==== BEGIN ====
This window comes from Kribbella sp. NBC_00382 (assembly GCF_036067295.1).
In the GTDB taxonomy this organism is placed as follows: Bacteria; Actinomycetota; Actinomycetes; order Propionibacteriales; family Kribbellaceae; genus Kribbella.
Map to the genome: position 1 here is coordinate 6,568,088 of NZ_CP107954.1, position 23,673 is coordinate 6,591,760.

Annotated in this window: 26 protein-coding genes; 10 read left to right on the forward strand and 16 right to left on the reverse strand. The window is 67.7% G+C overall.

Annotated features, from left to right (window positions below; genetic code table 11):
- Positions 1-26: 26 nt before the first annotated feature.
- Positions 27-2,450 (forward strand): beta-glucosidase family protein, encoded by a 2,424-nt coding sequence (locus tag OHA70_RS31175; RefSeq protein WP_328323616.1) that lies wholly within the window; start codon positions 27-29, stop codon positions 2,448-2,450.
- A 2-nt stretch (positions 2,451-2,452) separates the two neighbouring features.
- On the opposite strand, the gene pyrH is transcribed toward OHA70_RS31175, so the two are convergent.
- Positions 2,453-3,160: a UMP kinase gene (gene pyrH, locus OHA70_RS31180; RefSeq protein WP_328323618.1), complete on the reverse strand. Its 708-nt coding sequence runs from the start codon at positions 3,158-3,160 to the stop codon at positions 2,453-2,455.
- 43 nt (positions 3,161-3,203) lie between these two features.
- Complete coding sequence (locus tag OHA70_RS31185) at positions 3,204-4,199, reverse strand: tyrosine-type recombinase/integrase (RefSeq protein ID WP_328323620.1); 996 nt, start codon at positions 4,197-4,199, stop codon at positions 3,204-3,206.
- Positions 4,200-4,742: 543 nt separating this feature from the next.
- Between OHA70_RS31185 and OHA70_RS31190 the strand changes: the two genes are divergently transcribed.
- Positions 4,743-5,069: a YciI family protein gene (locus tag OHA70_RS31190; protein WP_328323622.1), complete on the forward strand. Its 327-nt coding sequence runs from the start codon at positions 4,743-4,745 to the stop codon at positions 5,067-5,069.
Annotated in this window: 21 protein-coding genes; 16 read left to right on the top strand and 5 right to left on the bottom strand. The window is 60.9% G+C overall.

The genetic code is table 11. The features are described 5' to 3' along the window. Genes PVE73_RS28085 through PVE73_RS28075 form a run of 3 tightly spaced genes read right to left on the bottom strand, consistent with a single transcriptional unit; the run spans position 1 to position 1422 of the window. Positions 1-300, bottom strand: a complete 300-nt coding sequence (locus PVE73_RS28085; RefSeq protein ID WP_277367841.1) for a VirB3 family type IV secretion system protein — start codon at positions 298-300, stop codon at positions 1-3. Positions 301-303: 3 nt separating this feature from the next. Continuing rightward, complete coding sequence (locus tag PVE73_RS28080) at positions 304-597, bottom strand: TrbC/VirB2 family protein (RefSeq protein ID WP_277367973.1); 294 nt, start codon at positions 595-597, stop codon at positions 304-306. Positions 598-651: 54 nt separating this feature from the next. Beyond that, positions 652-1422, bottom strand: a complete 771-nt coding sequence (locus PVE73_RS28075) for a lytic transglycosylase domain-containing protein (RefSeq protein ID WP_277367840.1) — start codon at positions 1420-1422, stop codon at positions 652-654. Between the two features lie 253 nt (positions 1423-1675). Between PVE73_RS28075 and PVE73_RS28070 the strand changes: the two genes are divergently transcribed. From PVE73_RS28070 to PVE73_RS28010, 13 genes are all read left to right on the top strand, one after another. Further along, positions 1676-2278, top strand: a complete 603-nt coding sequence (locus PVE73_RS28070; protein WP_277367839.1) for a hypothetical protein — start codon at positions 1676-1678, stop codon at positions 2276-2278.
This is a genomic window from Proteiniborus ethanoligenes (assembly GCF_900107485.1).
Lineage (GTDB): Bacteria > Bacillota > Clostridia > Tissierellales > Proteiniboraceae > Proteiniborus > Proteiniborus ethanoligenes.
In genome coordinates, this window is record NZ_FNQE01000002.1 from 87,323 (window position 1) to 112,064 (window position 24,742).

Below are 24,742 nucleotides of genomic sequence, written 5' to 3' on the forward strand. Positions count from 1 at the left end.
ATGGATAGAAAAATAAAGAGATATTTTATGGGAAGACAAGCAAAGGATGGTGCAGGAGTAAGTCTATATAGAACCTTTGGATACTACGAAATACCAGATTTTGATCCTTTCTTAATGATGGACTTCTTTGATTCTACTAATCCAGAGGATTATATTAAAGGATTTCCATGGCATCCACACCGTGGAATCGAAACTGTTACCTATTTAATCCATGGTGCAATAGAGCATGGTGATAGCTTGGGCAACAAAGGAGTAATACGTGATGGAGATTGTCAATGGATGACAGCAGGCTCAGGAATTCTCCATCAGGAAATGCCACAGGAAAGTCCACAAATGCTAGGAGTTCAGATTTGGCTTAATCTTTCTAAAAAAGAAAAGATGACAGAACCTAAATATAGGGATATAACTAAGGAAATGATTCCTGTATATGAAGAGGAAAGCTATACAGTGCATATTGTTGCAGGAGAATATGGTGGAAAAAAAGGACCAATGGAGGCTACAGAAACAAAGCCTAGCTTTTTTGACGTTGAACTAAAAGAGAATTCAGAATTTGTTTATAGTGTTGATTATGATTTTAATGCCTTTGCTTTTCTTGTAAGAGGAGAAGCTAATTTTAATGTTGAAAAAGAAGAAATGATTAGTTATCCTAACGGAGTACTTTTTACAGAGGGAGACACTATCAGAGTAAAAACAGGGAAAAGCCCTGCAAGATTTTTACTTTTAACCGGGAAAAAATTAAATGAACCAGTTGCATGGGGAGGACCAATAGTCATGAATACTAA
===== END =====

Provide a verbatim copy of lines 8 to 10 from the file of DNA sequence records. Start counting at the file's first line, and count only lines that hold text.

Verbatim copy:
- A 2-nt stretch (positions 2,451-2,452) separates the two neighbouring features.
- On the opposite strand, the gene pyrH is transcribed toward OHA70_RS31175, so the two are convergent.
- Positions 2,453-3,160: a UMP kinase gene (gene pyrH, locus OHA70_RS31180; RefSeq protein WP_328323618.1), complete on the reverse strand. Its 708-nt coding sequence runs from the start codon at positions 3,158-3,160 to the stop codon at positions 2,453-2,455.